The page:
- AOC said that party leaders will have a tough time corralling votes if reconciliation doesn’t pass soon.
- The congresswoman told the NYT that the process for passing Build Back Better has been “demoralizing for a lot of folks.”
- The House voted to advance the reconciliation bill, but it faces uncertainty in the Senate.
Rep. Alexandria Ocasio-Cortez said in an interview published on Sunday that Democrats need to pass their nearly $2 trillion social-spending bill quickly or progressives may not provide the votes for passage of other pieces of legislation.
Speaking with The New York Times, Ocasio-Cortez, who voted against the $1.2 trillion bipartisan infrastructure bill recently passed by the House, and who was deeply critical of the way in which the legislation was handled, said that a lot is riding on President Joe Biden’s reconciliation bill being signed into law.
“I think the stakes are really, really high,” the New York Democrat said. “The entire reason that the Progressive Caucus gave their votes [for the infrastructure bill] was based on direct promises from the president, as well as direct promises from more conservative Democratic holdouts. And from House leadership as well.”
“So if those promises don’t follow through, it’s going to be very, very difficult for them to get votes on anything moving forward, because the trust that was already so delicate will have been broken,” she told the newspaper.
The House on Friday voted to advance the reconciliation bill, a key win for House Speaker Nancy Pelosi of California, but it still faces a vote in the evenly-split Senate.
Democratic Sen. Joe Manchin of West Virginia, who has not yet committed to supporting the final bill, has expressed concerns about inflation and paid-leave provisions, which could dampen hopes for swift passage of the legislation.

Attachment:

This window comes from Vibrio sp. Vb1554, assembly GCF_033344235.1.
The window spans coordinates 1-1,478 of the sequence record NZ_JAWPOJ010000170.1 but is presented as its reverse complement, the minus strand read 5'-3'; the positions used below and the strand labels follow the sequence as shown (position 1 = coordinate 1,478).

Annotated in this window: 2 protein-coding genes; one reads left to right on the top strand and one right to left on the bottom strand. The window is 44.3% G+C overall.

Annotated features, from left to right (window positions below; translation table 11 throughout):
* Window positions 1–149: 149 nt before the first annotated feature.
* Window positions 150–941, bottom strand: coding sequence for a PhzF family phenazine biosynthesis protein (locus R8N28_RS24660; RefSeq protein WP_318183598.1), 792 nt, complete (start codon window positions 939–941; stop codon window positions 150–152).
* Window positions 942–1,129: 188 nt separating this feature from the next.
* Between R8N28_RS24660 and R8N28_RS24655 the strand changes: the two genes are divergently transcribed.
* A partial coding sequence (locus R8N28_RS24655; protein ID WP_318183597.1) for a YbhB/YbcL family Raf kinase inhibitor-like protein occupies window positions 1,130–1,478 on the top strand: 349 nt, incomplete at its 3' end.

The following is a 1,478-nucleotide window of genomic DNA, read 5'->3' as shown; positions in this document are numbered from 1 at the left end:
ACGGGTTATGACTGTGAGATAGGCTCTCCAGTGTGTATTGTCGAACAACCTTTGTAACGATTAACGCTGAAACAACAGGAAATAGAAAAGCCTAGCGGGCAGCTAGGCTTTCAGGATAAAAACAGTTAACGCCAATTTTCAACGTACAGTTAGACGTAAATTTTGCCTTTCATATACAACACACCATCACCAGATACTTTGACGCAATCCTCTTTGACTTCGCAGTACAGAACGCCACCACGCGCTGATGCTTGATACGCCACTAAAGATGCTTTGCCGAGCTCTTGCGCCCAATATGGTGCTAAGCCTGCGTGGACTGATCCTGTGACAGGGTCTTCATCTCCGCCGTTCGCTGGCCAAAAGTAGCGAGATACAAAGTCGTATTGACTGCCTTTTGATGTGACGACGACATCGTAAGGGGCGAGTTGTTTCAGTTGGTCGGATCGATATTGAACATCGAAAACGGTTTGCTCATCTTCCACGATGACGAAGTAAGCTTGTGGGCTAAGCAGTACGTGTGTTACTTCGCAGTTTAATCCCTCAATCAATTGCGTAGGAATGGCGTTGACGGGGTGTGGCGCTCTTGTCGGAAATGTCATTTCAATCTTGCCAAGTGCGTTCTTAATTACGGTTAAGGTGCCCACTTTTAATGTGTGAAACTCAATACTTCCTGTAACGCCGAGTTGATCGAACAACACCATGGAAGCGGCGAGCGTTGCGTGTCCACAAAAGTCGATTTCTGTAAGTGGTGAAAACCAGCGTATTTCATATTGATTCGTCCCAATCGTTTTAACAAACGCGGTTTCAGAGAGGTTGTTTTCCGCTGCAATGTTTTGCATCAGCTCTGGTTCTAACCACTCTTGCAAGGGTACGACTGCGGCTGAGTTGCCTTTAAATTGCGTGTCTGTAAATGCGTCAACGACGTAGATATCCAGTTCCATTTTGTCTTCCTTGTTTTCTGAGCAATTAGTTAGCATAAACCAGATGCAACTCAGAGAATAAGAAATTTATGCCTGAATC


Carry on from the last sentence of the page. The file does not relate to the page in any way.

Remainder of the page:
Ocasio-Cortez, one of the highest-profile progressive lawmakers in Congress, also said if the Build Back Better Act is passed in its final form and is similar to the version advanced by the House, then members “have a shot to go back to our communities and say we delivered.”
“But that’s not to say that this process has not been demoralizing for a lot of folks, because there were enormous promises made. Not just at the beginning, and not just during the election, but that continued to be made,” she said.
“And this is where I have sounded the alarm, because what really dampens turnout is when Democrats make promises that they don’t keep,” she added.
The congresswoman, who laid out her “trust” issues with the handling of the bipartisan bill earlier this month, said during her interview with The Times that she thinks the party must be attentive to passing substantive legislation.
“With the bipartisan infrastructure plan, there’s all of these headlines going around. And I understand the political importance of making a victory lap,” she said.
“But I think that the worst and most vulnerable position we could be in is to over-promise and under-deliver,” she added.